I actually already got a Asus IPS monitor that has better color settings for my art. It has more even backlighting, as well as a better backlight, and while the differences between my Auira 2560x1440 IPS (got it for $350 at Microcenter, open box) are slim, the shades of red do seem better on the Asus IPS.

    My point is, I survived on FPS games at 14ms refresh times in 2004. I see no reason why I couldn't today, so I game at 2560x1440.

    The games looking amazing, and since a cut down on the anti-aliasing (you don't need AA as much at this resolution, so when you played AA8 you can now cut it down to AA2 and it still looks better than AA8 did on a 1920x1080 monitor)

    Now this compromise actually makes my games lag less. So I'm actually getting a more consistent experience this way. Not that lag was a constant issue, but it was very annoying when it did happen. So all in all, this kind of monitor has greatly improved my gaming.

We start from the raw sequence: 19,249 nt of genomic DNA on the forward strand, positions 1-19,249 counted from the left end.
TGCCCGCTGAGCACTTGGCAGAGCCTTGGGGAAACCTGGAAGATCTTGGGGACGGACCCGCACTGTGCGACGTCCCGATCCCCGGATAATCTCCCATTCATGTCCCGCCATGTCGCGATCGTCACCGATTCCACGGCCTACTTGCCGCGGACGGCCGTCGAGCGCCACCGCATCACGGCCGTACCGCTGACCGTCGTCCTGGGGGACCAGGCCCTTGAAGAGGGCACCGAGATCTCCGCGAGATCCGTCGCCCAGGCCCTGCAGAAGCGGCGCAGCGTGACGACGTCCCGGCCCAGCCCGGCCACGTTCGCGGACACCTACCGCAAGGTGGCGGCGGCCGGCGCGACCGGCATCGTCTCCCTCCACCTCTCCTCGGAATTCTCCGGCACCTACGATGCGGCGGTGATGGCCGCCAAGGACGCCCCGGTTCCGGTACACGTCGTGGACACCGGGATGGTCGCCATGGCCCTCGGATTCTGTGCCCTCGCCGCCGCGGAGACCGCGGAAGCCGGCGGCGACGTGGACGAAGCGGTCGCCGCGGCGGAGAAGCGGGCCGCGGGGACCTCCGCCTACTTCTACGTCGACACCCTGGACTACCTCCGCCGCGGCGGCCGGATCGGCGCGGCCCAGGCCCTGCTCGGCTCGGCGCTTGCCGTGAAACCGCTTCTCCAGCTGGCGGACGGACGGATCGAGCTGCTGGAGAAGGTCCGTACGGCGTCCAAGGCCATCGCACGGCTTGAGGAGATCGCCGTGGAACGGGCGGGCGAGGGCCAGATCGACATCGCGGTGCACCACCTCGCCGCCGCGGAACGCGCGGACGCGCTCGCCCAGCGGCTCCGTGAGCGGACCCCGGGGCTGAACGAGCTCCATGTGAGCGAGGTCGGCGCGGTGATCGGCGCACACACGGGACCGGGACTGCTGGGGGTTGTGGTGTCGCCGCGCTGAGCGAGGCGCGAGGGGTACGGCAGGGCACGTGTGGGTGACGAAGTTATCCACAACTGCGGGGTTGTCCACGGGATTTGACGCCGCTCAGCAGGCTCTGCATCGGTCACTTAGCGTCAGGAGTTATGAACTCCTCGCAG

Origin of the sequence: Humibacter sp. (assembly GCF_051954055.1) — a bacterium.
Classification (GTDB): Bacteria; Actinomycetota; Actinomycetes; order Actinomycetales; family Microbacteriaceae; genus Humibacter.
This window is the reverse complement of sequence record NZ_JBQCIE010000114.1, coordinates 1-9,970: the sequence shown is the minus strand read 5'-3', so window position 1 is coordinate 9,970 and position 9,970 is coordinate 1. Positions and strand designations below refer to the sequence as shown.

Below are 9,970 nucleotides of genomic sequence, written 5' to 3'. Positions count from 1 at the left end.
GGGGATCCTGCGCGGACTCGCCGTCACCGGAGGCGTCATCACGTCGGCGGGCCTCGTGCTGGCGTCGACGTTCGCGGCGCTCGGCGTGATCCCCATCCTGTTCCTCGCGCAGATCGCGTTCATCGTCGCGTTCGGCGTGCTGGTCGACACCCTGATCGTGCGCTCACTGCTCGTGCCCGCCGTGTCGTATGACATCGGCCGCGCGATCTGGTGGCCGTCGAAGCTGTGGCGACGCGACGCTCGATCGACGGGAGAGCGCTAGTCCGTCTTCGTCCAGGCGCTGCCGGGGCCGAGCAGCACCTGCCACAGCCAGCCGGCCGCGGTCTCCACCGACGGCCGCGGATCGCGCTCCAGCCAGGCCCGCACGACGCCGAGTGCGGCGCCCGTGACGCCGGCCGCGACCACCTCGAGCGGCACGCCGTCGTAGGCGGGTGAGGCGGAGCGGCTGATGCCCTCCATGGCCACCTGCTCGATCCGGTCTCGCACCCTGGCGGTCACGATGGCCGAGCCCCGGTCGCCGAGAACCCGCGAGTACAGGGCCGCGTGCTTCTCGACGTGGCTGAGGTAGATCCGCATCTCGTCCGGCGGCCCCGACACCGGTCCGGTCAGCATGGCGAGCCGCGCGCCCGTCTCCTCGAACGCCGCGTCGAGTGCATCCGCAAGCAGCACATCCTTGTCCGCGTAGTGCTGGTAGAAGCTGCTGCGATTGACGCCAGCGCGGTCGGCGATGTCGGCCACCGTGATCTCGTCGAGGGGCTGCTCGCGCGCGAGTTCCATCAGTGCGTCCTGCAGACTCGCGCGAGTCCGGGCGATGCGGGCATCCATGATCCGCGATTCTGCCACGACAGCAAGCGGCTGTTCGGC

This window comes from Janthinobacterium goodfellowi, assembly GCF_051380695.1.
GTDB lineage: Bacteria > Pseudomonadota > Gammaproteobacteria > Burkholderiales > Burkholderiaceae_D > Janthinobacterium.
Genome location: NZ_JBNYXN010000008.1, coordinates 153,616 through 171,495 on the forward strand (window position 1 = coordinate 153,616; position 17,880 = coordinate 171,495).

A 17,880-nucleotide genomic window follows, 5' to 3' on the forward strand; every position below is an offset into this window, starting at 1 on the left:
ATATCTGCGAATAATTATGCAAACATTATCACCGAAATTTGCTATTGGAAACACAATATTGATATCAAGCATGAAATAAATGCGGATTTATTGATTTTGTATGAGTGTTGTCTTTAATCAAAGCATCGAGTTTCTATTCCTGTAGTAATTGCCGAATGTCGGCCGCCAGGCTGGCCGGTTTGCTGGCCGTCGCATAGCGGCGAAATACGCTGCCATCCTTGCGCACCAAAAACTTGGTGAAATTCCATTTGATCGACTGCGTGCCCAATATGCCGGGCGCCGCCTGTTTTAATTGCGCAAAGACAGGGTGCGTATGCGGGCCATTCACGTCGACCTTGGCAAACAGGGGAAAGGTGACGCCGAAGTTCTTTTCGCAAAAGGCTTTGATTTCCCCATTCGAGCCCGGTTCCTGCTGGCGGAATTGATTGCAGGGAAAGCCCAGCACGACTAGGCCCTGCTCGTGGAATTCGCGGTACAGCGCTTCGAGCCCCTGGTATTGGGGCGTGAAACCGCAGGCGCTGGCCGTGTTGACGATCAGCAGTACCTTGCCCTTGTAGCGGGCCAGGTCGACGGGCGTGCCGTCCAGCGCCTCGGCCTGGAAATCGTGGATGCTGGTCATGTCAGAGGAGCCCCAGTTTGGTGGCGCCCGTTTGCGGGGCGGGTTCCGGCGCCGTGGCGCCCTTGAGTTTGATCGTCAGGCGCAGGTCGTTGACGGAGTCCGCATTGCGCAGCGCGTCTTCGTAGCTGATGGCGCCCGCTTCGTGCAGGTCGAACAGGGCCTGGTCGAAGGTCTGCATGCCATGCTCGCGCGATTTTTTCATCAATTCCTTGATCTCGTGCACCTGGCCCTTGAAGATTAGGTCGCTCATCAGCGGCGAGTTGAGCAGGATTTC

Add to that being able to physically see "more" of what is going on around you, there's a chance you have an upper-hand in being able to see another player slightly before they notice you.
    Reply
  • jaydee - Monday, August 26, 2013 - link

    I agree it's a bit odd, the author would compare the retail price ($400) of the Monoprice 27" IPS against the sale price ($385) of the Nixieus. Compare retail price ($485 Nixeus) against retail price ($390 Monoprice), or sale price ($385 Nixeus) against sale price ($312 Monoprice).

    Side note, I'd like to see a review of the AOC Q2963M, 29" 2560x1080 IPS, which "sale price" is $370-400 ($400 at the moment), retail is ~$500.
    Reply